California Attorney General Kamala Harris is enlisting new enforcers in her efforts to get companies to comply with the state’s privacy policy requirements: members of the public.

On October 14, Harris released an online form enabling consumers to report websites, mobile applications, and other online services that are violating the California Online Privacy Protection Act (CalOPPA) by failing to post a privacy policy or by posting an incomplete or inadequate privacy policy. The move comes shortly after the release of a Future of Privacy Form study that concluded that the number of apps with privacy policies has risen from 30 percent to 80 percent since 2012, but that many apps and websites are still not in compliance.

In a press release, Harris emphasized that companies doing business in California must prioritize transparency and privacy with their consumers. Bringing in consumers as watchdogs will increase the likelihood that companies observe the laws requiring privacy safeguards, she said.

“By harnessing the power of technology and public-private partnerships, California can continue to lead the nation on privacy protections and adapt as innovations emerge,” Harris said.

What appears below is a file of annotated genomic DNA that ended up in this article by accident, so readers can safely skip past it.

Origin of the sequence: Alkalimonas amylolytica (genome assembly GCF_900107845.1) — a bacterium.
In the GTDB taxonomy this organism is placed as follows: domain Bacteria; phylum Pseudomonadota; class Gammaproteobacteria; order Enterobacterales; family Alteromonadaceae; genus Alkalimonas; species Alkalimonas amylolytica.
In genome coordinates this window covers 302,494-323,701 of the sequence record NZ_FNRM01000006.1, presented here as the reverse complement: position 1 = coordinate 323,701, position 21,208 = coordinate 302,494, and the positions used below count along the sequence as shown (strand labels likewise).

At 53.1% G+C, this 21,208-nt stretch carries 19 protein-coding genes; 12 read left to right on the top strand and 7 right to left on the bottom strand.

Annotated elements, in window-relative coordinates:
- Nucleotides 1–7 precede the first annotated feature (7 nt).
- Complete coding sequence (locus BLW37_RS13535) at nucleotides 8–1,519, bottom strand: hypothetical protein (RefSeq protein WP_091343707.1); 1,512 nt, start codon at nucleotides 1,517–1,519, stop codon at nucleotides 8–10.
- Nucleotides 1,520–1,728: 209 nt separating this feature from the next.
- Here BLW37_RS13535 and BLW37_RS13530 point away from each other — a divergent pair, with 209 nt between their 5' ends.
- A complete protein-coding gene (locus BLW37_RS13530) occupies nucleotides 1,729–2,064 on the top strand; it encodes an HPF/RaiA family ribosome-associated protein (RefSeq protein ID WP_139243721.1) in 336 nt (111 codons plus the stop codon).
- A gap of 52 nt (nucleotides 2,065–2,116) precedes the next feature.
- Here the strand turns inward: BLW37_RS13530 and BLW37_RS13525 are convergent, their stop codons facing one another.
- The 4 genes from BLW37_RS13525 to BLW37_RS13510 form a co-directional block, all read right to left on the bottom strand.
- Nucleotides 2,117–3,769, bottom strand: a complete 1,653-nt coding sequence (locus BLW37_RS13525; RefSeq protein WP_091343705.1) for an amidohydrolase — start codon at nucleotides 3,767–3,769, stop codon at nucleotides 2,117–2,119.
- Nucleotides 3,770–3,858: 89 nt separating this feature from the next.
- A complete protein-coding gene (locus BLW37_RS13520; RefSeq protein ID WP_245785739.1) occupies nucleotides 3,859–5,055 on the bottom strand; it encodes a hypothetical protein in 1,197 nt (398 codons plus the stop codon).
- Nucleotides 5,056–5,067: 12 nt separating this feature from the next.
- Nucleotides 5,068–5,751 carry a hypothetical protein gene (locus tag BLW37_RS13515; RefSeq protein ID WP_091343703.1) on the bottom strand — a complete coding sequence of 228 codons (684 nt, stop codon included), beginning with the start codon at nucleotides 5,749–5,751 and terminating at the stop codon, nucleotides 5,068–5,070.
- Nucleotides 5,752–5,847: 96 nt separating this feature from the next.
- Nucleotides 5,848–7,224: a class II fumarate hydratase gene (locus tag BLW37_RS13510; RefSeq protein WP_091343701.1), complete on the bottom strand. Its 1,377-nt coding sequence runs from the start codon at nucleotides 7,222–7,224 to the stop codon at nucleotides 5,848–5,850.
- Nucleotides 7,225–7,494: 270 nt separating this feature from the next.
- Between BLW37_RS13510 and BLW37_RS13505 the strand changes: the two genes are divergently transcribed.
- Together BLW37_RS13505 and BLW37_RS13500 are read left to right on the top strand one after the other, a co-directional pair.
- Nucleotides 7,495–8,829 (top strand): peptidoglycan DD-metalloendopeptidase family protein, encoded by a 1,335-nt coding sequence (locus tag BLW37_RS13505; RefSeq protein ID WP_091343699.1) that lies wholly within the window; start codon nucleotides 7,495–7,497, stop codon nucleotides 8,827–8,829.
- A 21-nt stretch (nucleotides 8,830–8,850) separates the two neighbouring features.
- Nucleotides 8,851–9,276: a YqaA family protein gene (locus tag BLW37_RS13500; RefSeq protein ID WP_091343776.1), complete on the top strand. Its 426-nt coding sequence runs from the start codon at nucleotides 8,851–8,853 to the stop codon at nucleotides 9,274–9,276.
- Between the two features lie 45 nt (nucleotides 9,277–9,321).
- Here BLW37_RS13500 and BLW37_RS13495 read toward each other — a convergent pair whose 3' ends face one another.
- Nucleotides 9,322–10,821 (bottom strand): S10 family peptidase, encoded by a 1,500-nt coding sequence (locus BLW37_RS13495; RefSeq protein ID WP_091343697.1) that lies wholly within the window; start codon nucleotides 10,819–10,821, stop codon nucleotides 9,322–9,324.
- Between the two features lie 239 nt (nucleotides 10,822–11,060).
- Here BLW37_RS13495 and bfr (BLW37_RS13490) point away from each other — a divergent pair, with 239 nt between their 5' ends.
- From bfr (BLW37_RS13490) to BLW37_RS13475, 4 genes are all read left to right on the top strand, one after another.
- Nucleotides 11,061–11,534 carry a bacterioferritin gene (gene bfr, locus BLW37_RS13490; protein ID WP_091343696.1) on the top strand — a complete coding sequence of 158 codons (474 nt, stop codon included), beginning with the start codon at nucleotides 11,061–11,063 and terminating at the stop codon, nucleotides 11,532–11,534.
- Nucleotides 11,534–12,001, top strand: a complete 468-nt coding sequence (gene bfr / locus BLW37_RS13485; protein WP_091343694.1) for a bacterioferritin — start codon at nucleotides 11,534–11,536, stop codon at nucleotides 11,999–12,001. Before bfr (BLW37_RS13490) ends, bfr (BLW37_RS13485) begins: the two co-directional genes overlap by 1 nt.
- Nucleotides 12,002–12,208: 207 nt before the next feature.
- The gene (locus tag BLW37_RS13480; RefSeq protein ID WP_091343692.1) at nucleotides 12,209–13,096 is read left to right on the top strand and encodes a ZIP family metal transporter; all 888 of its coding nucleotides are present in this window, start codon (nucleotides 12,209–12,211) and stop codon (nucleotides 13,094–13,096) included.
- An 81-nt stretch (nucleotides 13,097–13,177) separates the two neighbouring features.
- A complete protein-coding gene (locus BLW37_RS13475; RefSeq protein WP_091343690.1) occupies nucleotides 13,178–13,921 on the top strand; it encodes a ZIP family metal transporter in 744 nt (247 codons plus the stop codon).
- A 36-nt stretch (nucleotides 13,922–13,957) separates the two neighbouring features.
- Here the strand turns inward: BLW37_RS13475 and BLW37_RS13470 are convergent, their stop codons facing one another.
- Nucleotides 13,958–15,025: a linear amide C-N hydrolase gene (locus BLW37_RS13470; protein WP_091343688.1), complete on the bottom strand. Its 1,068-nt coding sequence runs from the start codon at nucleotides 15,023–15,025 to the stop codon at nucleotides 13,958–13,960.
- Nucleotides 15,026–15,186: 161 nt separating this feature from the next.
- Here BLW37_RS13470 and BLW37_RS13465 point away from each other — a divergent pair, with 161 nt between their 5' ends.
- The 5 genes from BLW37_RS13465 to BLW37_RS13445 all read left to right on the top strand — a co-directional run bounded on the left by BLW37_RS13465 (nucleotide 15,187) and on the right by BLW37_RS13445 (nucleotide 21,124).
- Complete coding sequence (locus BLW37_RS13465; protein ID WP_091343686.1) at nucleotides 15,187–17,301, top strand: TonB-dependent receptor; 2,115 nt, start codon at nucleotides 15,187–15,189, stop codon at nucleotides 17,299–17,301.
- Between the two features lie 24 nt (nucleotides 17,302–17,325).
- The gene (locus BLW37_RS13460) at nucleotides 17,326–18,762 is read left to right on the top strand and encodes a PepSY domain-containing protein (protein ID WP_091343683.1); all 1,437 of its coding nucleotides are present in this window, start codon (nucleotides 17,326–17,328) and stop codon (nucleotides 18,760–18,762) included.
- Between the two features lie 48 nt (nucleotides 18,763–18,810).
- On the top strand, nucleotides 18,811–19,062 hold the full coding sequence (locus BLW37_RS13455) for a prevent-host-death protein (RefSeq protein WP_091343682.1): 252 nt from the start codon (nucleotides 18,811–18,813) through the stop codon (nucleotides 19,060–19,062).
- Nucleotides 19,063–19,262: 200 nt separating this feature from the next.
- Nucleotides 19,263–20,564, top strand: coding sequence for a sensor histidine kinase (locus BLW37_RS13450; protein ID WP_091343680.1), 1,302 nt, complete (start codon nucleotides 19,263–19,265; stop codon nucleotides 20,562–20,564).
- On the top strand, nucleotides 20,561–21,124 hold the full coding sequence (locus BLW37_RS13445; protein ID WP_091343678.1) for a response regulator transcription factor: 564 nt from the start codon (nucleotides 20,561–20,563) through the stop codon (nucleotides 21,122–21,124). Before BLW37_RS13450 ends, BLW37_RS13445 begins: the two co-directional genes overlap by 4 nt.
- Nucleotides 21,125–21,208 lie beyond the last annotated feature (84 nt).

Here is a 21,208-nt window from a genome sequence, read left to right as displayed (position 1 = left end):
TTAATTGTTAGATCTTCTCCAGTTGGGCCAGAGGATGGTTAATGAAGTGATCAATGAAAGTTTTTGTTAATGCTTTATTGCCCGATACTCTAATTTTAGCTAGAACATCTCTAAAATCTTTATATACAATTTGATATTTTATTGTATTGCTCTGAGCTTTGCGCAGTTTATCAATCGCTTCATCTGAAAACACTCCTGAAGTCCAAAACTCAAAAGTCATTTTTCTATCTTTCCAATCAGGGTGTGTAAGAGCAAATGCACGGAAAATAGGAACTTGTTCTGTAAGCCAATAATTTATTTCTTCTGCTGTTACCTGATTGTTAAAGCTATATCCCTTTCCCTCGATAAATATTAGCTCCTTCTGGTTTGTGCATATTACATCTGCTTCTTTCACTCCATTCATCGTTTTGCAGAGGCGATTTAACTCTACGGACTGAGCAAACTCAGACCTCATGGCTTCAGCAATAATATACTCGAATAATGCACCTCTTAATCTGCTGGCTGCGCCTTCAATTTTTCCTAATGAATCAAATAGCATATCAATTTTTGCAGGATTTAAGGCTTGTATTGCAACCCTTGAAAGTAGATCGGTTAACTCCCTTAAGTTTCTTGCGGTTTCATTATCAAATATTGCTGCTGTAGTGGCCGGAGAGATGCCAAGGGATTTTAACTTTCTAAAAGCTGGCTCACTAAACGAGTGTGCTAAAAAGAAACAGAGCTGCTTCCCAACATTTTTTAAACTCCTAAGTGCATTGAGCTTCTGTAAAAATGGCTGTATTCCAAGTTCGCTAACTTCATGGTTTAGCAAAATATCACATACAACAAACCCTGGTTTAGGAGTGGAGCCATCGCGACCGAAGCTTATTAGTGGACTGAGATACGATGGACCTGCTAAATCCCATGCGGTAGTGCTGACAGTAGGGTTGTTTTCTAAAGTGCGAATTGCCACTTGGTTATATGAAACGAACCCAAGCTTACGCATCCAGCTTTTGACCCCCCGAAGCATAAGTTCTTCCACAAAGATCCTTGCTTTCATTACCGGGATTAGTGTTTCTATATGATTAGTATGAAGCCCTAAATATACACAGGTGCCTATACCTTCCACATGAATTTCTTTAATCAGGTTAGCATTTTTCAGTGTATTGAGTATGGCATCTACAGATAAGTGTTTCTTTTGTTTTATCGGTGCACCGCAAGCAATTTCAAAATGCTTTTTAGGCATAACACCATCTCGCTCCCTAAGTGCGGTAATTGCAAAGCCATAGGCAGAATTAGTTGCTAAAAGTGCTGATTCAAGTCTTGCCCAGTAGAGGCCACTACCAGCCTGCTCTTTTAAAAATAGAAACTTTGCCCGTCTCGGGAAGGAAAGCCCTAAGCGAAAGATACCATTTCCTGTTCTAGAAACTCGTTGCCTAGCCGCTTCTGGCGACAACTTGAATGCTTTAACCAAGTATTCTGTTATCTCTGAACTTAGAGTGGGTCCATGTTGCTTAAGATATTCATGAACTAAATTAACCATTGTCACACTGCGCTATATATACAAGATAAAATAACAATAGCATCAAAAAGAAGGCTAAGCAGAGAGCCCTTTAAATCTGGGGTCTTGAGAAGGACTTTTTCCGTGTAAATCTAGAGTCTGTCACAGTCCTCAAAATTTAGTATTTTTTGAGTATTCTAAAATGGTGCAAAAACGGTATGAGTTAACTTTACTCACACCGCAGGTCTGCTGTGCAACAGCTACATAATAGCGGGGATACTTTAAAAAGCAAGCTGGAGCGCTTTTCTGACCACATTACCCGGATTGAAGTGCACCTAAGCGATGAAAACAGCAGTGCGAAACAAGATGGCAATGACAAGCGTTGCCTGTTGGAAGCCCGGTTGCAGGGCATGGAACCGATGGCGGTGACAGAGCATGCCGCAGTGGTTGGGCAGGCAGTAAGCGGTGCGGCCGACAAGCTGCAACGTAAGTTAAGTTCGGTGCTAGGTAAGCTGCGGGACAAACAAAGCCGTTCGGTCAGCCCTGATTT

CalOPPA, passed in 2003, was the first law in the nation to require commercial websites and online services to post privacy policies. Any operator in the world that collects personally identifiable information, such as name, address, email address, phone number, or Social Security number from California consumers, is required to comply. The privacy policy must include the categories of information collected, the types of third parties with whom the operator may share that information, instructions regarding how the consumer can review and request changes to his or her information, and the effective date of the privacy policy. The law was further expanded in 2013, requiring privacy policies to include information on how the operator responds to ‘Do Not Track’ signals or similar mechanisms, and mandating that privacy policies state whether third parties can collect personally identifiable information about the site’s users.

Compliance with CalOPPA should be on the radar of any company doing business on the Internet. Enforcement of the law has been a priority for the AG in recent years, and the latest move to empower consumers to make privacy “citizen’s arrests” serves as a reminder that California is serious about the law’s requirements. Noncompliant websites and apps are getting fewer and farther between, according to the FPF study, but that statistic makes it all the more important that a company not be caught red-handed as a violator.